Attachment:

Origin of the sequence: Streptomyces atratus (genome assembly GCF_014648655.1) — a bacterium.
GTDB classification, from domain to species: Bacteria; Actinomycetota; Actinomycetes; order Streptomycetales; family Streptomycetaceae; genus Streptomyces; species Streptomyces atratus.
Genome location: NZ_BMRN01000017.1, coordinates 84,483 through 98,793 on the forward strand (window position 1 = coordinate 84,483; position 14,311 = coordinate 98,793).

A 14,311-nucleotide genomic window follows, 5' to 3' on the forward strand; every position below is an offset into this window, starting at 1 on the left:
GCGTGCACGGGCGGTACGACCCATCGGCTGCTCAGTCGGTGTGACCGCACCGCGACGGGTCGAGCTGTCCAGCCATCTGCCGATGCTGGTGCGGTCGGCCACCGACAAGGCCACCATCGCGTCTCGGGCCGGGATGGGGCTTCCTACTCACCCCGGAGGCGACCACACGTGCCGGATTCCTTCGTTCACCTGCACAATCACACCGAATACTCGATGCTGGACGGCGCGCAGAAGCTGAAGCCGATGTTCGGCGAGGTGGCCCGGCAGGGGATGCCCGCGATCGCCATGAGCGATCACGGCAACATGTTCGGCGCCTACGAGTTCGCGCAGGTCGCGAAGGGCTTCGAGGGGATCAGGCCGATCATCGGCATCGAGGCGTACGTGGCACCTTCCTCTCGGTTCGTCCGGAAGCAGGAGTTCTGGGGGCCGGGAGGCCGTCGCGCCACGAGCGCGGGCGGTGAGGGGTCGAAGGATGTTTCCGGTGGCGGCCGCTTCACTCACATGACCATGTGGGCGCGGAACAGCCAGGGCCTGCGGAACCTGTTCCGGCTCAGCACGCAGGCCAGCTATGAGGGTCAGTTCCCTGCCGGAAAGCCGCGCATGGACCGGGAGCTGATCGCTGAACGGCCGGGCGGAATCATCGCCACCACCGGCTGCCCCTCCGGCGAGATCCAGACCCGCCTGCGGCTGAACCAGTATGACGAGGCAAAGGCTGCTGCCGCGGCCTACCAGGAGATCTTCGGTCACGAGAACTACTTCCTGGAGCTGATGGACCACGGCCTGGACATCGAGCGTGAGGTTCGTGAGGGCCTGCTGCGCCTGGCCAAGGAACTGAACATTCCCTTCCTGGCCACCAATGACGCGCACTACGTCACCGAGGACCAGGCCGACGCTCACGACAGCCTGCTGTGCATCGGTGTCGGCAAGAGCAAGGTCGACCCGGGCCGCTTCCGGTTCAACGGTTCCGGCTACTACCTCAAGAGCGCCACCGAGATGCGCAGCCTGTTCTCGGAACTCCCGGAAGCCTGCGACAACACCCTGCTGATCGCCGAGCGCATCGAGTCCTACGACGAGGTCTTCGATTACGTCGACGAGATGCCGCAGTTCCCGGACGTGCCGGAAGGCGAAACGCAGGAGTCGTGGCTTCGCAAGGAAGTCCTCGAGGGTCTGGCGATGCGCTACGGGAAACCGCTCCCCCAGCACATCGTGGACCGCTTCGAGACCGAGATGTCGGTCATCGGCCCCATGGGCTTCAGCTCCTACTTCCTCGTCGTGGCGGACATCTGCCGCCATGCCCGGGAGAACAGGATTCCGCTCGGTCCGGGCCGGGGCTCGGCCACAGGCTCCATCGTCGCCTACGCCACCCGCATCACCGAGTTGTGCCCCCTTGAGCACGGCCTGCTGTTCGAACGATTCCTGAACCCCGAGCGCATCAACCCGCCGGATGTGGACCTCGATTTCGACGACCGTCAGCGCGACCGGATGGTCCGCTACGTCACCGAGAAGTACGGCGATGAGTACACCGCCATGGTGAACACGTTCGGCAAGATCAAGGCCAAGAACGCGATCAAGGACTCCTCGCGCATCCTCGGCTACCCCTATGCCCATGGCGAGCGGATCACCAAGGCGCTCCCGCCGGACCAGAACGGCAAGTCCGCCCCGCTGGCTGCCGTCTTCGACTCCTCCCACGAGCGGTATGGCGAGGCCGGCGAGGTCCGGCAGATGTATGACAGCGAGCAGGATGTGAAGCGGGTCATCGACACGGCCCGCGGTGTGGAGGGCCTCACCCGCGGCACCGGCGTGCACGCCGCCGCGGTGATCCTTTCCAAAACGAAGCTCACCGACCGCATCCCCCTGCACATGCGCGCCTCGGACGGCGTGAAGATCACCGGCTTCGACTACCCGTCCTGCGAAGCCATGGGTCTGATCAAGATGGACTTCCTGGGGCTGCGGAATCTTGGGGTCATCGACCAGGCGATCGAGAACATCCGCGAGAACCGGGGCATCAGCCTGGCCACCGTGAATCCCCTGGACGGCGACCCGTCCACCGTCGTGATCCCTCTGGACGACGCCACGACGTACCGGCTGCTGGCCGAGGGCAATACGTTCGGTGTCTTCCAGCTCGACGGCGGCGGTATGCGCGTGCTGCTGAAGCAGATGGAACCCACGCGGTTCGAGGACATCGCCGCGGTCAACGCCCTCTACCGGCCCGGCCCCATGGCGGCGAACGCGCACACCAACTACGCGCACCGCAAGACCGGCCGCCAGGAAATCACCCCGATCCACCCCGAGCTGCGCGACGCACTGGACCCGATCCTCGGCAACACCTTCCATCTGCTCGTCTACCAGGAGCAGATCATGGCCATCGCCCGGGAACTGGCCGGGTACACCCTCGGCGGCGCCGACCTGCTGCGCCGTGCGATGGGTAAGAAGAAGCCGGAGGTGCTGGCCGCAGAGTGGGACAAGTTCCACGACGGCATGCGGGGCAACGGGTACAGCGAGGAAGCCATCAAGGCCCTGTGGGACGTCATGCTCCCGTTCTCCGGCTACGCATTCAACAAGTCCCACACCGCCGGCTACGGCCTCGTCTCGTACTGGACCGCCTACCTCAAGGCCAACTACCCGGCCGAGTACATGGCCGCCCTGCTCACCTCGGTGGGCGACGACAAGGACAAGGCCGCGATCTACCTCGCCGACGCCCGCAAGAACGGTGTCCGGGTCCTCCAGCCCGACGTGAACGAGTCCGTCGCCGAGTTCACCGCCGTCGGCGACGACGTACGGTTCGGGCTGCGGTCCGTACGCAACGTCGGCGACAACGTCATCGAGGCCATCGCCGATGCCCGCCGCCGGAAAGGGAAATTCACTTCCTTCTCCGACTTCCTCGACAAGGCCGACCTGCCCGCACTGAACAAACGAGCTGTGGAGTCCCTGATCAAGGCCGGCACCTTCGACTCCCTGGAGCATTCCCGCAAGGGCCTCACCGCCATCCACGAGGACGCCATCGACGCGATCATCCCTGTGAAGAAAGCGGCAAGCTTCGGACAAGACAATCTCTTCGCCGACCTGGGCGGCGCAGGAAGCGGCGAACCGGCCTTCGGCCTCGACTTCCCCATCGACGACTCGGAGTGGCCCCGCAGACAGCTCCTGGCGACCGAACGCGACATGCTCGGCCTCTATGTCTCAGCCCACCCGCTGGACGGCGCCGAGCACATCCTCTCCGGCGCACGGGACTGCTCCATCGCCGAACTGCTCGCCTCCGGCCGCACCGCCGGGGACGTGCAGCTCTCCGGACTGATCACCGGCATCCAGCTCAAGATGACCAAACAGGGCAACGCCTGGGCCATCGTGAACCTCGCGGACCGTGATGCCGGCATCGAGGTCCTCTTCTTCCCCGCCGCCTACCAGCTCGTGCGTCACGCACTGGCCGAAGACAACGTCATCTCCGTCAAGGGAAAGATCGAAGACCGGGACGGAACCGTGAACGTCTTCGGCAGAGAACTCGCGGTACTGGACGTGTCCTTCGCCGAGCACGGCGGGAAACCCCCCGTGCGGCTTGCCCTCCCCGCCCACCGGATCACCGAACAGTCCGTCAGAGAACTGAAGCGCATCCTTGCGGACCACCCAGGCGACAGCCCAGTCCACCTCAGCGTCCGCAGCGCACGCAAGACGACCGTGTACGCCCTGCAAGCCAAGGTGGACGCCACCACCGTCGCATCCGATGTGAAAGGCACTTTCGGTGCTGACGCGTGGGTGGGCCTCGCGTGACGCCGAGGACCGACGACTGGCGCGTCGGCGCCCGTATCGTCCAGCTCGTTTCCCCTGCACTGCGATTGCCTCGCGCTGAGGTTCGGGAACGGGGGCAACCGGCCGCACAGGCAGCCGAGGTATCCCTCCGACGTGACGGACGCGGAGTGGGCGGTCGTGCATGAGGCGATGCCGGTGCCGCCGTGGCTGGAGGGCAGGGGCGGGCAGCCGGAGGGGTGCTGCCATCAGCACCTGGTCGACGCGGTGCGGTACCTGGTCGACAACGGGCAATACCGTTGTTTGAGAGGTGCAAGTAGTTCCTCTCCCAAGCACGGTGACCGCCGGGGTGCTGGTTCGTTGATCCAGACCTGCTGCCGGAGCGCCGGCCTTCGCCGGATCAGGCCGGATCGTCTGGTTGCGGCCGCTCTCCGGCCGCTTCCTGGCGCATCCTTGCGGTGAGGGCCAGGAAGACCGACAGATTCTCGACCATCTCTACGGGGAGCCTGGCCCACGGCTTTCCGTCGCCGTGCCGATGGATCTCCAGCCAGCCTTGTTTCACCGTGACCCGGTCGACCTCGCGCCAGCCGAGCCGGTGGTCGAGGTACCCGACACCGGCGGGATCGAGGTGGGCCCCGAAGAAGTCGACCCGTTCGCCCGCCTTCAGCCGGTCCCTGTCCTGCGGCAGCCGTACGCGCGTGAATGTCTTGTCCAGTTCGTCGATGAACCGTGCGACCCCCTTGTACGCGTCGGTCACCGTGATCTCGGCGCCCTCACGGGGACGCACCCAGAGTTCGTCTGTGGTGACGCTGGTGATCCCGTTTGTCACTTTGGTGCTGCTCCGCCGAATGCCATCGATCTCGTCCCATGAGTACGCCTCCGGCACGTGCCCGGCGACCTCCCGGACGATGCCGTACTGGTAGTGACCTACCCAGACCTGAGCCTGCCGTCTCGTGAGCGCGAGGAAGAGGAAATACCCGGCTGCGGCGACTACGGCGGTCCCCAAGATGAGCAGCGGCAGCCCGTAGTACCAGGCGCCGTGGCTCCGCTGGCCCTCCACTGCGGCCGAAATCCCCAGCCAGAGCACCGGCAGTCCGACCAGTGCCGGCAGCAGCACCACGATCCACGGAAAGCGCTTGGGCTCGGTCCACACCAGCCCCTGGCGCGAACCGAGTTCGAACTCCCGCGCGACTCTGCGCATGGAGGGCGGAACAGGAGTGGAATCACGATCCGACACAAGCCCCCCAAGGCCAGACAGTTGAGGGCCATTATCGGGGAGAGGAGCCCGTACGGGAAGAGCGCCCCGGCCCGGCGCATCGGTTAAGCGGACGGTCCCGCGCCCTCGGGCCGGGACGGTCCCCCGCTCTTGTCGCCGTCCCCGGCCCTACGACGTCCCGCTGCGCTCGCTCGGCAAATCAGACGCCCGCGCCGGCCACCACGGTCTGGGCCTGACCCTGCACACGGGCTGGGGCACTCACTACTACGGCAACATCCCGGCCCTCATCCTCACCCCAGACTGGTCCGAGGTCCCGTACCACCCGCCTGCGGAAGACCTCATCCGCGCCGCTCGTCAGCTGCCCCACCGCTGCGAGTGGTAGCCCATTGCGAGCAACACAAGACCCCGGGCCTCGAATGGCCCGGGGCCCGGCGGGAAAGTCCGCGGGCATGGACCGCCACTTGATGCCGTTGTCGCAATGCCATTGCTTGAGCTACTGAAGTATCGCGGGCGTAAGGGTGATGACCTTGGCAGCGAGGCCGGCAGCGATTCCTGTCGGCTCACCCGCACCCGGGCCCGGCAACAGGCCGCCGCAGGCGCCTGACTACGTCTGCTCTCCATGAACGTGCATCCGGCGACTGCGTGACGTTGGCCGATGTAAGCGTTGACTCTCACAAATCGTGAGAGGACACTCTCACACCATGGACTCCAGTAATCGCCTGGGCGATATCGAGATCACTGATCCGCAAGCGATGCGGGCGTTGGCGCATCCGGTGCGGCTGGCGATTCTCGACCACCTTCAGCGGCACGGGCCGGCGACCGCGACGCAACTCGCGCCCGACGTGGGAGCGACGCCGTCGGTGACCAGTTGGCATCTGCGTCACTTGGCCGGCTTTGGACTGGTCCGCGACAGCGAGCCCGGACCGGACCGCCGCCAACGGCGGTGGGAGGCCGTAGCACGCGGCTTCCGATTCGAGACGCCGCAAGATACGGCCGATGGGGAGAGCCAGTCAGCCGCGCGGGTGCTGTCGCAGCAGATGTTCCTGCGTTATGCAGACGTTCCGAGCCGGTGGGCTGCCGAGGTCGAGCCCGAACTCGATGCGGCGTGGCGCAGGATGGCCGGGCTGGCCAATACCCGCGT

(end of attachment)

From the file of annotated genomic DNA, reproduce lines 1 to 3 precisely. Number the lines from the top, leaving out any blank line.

Origin of the sequence: Streptomyces atratus (genome assembly GCF_014648655.1) — a bacterium.
GTDB classification, from domain to species: Bacteria; Actinomycetota; Actinomycetes; order Streptomycetales; family Streptomycetaceae; genus Streptomyces; species Streptomyces atratus.
Genome location: NZ_BMRN01000017.1, coordinates 84,483 through 98,793 on the forward strand (window position 1 = coordinate 84,483; position 14,311 = coordinate 98,793).